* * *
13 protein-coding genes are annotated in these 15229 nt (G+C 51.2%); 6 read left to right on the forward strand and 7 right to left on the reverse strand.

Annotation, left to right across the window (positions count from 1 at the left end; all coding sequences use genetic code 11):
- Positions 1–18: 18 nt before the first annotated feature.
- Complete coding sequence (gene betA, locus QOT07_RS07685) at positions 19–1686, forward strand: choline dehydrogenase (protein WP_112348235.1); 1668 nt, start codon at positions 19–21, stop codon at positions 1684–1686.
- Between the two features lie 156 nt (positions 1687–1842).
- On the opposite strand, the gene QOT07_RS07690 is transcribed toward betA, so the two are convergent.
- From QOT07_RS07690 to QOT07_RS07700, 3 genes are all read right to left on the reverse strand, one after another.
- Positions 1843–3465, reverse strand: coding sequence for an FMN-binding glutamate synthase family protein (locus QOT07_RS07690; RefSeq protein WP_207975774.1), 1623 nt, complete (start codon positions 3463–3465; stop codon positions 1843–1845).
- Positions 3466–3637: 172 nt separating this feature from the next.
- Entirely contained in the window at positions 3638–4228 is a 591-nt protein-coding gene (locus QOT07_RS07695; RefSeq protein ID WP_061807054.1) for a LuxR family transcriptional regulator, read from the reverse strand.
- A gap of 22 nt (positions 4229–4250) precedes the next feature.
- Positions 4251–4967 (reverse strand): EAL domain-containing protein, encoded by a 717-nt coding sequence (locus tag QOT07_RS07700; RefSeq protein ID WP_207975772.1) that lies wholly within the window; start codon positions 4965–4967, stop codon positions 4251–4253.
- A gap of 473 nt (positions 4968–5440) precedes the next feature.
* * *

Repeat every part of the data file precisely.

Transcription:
13 protein-coding genes are annotated in these 15229 nt (G+C 51.2%); 6 read left to right on the forward strand and 7 right to left on the reverse strand.

Annotation, left to right across the window (positions count from 1 at the left end; all coding sequences use genetic code 11):
- Positions 1–18: 18 nt before the first annotated feature.
- Complete coding sequence (gene betA, locus QOT07_RS07685) at positions 19–1686, forward strand: choline dehydrogenase (protein WP_112348235.1); 1668 nt, start codon at positions 19–21, stop codon at positions 1684–1686.
- Between the two features lie 156 nt (positions 1687–1842).
- On the opposite strand, the gene QOT07_RS07690 is transcribed toward betA, so the two are convergent.
- From QOT07_RS07690 to QOT07_RS07700, 3 genes are all read right to left on the reverse strand, one after another.
- Positions 1843–3465, reverse strand: coding sequence for an FMN-binding glutamate synthase family protein (locus QOT07_RS07690; RefSeq protein WP_207975774.1), 1623 nt, complete (start codon positions 3463–3465; stop codon positions 1843–1845).
- Positions 3466–3637: 172 nt separating this feature from the next.
- Entirely contained in the window at positions 3638–4228 is a 591-nt protein-coding gene (locus QOT07_RS07695; RefSeq protein ID WP_061807054.1) for a LuxR family transcriptional regulator, read from the reverse strand.
- A gap of 22 nt (positions 4229–4250) precedes the next feature.
- Positions 4251–4967 (reverse strand): EAL domain-containing protein, encoded by a 717-nt coding sequence (locus tag QOT07_RS07700; RefSeq protein ID WP_207975772.1) that lies wholly within the window; start codon positions 4965–4967, stop codon positions 4251–4253.
- A gap of 473 nt (positions 4968–5440) precedes the next feature.